• Vascular Medicine Specialist - A vascular medicine specialist specializes in the diagnosis and nonsurgical treatment of conditions affecting the blood vessels. They may work with patients who have conditions such as deep vein thrombosis, peripheral artery disease, or pulmonary embolism.
  • Vascular Surgeon - A vascular surgeon specializes in the diagnosis and surgical treatment of conditions affecting the blood vessels, including aneurysms, peripheral artery disease, and varicose veins.
  • Veterinary Dentist - A veterinary dentist is a specialized veterinarian who focuses on the diagnosis, treatment, and prevention of dental diseases and conditions in animals. They perform dental procedures such as cleanings, extractions, and oral surgeries to improve the oral health and well-being of pets and other animals.


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See Also
Doctor Allergist Anesthesiologist Cardiologist Cardiothoracic Surgeon Chiropractor Colorectal Surgeon Dentist Dermatologist Emergency Medicine Physician Endocrinologist Family Practitioner Forensic Pathologist Gastroenterologist Geriatrician Gynecologist Hematologist Hospitalist Immunologist Infectious Disease Specialist Internist Medical Examiner Naturopathic Physician Nephrologist Neurologist Neurosurgeon Obstetrician Occupational Physician Oncologist Ophthalmologist Oral and Maxillofacial Surgeon Orthopedic Surgeon Orthodontist Osteopath Otolaryngologist Pathologist Pediatrician Periodontist Plastic Surgeon Podiatrist Prosthodontist Psychiatrist Pulmonologist Radiologist Rheumatologist Sports Medicine Physician Surgeon Urologist Vascular Medicine Specialist Vascular Surgeon Chiropractic Neurologist Veterinary Dentist Telemedicine Physician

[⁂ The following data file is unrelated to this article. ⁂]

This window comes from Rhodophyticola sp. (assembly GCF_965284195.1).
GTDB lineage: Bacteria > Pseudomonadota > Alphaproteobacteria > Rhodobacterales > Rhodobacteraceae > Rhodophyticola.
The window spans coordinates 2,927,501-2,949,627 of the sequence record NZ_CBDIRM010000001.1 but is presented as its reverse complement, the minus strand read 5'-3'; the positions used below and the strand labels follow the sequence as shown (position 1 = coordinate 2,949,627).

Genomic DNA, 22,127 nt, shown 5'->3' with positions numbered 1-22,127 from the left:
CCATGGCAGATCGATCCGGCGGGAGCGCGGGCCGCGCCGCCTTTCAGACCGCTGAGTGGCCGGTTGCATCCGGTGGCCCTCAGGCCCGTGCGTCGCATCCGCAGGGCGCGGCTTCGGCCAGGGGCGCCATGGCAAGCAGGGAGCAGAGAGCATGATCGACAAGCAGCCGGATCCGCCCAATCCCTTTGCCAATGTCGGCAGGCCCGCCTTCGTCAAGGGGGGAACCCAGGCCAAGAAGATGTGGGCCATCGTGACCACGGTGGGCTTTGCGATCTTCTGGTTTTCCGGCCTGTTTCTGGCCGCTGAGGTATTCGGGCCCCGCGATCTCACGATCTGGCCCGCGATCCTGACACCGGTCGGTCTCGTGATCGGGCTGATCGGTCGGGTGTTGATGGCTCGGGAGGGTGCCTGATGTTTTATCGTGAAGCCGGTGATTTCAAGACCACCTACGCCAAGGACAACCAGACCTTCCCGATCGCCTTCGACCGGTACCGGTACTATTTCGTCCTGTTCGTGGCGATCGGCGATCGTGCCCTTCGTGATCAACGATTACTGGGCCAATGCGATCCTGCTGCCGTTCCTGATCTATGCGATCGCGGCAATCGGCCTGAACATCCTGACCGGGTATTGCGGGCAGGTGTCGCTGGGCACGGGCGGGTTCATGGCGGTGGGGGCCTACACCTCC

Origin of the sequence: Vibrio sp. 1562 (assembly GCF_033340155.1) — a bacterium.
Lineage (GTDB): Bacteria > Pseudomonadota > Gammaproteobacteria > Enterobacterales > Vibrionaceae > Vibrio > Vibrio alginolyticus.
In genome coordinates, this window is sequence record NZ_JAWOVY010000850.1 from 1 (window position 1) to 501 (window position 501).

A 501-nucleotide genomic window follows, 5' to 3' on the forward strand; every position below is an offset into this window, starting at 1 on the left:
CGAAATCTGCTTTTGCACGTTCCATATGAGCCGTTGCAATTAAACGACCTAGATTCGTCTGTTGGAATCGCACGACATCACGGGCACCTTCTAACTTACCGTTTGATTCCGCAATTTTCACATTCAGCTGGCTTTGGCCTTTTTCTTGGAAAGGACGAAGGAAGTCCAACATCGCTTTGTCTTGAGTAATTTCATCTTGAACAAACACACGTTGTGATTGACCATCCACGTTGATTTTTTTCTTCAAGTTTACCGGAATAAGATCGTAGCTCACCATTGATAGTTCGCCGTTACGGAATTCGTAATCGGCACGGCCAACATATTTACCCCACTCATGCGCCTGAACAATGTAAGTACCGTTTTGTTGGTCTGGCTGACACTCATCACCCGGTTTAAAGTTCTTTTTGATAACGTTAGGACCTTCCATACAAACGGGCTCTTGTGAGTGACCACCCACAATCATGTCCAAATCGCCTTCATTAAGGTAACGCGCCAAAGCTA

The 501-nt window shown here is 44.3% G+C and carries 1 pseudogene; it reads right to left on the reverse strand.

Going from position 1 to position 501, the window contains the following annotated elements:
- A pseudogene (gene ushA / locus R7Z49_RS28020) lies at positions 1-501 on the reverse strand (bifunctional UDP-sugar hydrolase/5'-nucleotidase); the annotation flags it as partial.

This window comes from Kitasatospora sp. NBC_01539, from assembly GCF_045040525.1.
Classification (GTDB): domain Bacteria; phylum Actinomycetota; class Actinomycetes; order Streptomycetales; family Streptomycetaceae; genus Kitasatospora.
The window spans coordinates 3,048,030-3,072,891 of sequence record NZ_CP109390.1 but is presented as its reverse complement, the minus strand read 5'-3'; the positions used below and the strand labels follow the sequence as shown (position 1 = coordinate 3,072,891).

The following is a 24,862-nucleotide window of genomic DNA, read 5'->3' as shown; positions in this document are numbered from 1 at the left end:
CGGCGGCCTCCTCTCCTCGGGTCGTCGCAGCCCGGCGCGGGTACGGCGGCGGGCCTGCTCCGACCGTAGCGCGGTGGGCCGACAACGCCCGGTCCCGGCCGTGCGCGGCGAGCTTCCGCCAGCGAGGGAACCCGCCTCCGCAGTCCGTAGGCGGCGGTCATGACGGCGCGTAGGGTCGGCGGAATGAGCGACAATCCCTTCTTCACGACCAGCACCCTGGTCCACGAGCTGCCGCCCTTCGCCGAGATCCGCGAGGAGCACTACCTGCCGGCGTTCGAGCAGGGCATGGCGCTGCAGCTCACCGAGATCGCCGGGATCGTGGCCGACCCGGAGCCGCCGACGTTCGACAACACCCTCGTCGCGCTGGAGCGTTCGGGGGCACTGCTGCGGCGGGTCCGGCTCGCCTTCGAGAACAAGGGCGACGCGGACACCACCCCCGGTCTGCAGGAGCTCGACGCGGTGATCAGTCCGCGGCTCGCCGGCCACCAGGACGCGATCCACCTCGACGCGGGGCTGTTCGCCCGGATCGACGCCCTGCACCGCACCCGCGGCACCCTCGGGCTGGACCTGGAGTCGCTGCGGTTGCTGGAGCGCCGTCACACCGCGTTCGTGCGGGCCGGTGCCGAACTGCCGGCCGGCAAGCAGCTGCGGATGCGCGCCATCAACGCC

Orthopedist vs Orthopedic Surgeon

The terms "orthopedist" and "orthopedic surgeon" are often used interchangeably to refer to medical doctors who specialize in the diagnosis, treatment, and surgical management of musculoskeletal conditions and injuries. However, there can be a subtle distinction between the two terms:

An "orthopedist" is a broad term used to describe any physician who practices in the field of orthopedics, regardless of whether they perform surgical procedures. Orthopedists may include medical doctors (MDs) or doctors of osteopathic medicine (DOs) who specialize in orthopedic medicine and provide non-surgical interventions such as medication, physical therapy, injections, and orthotic devices to manage musculoskeletal conditions.

On the other hand, an "orthopedic surgeon" specifically refers to a medical doctor who has completed specialized training in orthopedic surgery and is qualified to perform surgical procedures to treat musculoskeletal conditions and injuries. While all orthopedic surgeons are orthopedists, not all orthopedists are surgeons. Orthopedic surgeons undergo additional training beyond medical school and residency to develop expertise in surgical techniques for repairing fractures, replacing joints, reconstructing ligaments, and addressing other complex orthopedic problems.

In summary, while both orthopedists and orthopedic surgeons are medical doctors who specialize in the field of orthopedics, the term "orthopedist" may encompass a broader range of practitioners who provide non-surgical care, while "orthopedic surgeon" specifically denotes a physician who performs surgical interventions to treat musculoskeletal conditions.

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Orthopedists are also known as:
Orthopedic Specialist Orthopedic Physician